Widgets Magazine

OPINIONS

Traveling towards forgiveness

Touching down in an unfamiliar place and the surrounding stresses that come with doing so – securing bags, finding transportation, withdrawing funds – can be more kindly understood as getting one’s bearings. Because we have become so short with ourselves, we have the highest expectations of a nearly nonexistent learning curve; we enter into new situations with delusions of mastery and transform our inevitable shortcomings into momentous flaws.

We can only lose in these alien scenarios, misreading arrival boards because they are written in an unfamiliar language and second-guessing ourselves with a new key in a novel lock. But all of this must be – and is – okay.

Human beings were not meant to encounter newness in such enormous quantities as globalization has made accessible, a never-ending stream of stimuli. Communities of familiar faces, landscapes we could navigate by feel, skies we knew to be constant in their variability – those were the elements of life in which we are built to flourish. We may have made leaps and bounds in this very “modern” society, but we have also crafted a life for ourselves defined by shallow attachments to people and things, a state vastly different from the way our ancestors showed us how to live.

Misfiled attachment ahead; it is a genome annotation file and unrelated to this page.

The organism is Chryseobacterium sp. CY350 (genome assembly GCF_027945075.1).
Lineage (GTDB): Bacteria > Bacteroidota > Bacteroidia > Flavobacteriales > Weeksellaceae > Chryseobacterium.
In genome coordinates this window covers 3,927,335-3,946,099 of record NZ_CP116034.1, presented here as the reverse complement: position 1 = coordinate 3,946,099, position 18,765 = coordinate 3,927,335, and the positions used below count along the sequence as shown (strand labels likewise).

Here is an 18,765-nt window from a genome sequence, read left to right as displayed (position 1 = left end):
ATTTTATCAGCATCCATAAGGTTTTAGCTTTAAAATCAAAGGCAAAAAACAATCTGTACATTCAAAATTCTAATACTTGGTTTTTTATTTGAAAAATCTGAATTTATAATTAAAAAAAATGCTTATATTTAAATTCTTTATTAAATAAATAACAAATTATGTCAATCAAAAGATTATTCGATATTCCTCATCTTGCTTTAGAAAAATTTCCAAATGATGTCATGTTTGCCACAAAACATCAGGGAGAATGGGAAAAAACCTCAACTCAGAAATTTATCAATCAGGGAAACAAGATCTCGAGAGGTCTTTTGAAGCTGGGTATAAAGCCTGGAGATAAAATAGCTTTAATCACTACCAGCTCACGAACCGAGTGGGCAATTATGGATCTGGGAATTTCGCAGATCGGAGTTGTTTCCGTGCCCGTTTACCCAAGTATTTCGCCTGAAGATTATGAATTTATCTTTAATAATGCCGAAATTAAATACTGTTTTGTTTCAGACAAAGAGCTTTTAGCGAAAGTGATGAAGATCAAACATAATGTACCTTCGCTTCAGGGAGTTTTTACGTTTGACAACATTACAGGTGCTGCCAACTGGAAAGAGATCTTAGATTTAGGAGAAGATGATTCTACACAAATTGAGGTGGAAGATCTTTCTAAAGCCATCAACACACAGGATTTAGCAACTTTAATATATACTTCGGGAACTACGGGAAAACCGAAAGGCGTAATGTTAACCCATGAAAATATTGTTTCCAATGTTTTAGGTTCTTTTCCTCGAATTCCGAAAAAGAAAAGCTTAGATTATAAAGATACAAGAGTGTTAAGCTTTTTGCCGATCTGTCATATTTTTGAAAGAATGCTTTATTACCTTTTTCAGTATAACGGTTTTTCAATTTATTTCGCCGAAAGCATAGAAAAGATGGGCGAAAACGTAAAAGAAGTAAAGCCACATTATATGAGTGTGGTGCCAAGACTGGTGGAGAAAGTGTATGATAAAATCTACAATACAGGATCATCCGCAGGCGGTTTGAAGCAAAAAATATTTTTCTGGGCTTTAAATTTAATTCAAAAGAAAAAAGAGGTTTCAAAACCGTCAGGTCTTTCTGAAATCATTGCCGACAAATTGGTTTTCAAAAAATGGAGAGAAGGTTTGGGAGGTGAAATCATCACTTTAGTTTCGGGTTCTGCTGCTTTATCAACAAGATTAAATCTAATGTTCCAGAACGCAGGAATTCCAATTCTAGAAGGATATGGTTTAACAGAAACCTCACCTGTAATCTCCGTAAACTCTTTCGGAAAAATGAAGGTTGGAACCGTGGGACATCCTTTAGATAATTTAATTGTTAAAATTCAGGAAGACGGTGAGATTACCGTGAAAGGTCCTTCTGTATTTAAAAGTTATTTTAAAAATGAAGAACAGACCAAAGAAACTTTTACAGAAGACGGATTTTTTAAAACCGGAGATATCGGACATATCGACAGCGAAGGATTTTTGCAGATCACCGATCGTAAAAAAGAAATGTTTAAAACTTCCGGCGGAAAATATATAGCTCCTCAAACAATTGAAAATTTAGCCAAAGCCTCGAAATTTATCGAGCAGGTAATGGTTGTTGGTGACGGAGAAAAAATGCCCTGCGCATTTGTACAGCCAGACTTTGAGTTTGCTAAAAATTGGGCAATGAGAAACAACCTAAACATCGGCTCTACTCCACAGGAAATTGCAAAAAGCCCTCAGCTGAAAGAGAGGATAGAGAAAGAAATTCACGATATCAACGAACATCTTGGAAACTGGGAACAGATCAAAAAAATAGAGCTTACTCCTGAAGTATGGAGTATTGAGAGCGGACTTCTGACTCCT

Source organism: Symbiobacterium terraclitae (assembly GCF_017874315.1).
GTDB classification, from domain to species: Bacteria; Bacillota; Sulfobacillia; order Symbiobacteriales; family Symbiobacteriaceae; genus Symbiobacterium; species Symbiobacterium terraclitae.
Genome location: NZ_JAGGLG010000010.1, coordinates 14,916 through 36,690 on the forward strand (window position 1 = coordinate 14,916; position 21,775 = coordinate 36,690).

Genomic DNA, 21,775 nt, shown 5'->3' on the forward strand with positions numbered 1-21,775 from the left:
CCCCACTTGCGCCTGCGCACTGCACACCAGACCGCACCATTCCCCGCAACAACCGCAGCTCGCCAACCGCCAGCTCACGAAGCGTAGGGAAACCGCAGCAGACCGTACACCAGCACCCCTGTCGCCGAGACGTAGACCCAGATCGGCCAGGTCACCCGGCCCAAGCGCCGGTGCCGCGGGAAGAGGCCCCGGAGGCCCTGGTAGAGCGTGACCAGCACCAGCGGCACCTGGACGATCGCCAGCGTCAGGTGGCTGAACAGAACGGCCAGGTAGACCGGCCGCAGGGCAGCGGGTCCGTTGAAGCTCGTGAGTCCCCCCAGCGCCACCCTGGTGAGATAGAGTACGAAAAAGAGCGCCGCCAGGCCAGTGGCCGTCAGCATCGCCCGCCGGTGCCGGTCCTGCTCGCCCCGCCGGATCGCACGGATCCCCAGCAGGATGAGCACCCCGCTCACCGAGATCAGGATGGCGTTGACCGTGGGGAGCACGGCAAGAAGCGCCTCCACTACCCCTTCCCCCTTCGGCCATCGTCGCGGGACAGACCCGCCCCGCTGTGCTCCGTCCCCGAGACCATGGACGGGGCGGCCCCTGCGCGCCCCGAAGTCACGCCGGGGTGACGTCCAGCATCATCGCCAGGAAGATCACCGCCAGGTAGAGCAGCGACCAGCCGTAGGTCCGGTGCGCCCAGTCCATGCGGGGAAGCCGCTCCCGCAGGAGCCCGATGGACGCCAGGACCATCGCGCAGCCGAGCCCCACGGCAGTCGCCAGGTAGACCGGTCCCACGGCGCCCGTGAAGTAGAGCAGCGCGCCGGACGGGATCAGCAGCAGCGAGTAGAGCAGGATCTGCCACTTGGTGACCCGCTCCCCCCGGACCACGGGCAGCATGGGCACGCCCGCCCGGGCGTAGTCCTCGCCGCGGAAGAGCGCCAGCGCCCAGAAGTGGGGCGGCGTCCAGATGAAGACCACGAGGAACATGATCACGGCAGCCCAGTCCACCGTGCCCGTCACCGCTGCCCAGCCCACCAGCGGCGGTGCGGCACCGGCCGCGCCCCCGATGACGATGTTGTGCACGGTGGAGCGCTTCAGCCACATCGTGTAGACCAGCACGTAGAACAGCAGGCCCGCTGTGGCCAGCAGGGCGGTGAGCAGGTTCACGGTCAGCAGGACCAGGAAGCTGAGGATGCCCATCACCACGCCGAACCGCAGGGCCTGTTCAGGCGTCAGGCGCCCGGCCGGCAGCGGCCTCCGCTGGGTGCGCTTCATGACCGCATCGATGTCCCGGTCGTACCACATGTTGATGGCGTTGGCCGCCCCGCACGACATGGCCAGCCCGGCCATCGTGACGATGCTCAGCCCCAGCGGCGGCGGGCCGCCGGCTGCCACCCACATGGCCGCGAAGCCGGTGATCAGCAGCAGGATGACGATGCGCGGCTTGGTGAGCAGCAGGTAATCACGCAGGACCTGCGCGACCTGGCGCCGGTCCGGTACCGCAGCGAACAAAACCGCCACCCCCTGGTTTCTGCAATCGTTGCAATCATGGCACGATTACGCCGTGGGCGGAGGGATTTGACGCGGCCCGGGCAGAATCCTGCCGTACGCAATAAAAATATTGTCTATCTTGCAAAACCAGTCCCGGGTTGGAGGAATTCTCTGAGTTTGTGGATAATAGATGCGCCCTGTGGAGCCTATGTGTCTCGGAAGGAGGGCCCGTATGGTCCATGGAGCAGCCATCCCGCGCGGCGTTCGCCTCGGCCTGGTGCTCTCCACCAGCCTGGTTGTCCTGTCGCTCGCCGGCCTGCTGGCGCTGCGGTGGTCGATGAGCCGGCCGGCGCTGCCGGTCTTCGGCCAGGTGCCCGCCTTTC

This first week of school will likely be no different from the arrivals gate of a new place, even for the more seasoned among us. We will purchase textbooks for classes that don’t end up piquing our interest, try to do too many things on the bike ride to class and fight with the shower head for just the right temperature of water. But as the weeks stack up, our quarters will develop (as they always do) into part of our larger experiences as students at Stanford, ripe with unique and personal textures. We will winnow our morning routines down to the essentials, block in time for exercise and, once again, rest our feet on solid ground.

My standards for the start of anything are unrealistic. For instance, I won’t immediately grasp the nuances of whatever literary text I am reading, but it is for this understanding and appreciation that I am here, pursuing higher education. I’m not going to meditate every day during the first week of classes, but I will work towards it – perhaps beginning with every other day. It is in these moments, when I fail to meet expectations thawt I never should have set for myself, that I recite a simple mantra: “I love myself, I love myself, I love myself.” And after that, I take small steps towards forgiving myself and giving things a second go. Those of us on the quarter system have the unique opportunity of getting three chances each year to practice how we begin and how we forgive ourselves for the starts and stops of the beginning.

 

Contact Hannah Broderick at inbloom ‘at’ stanford.edu.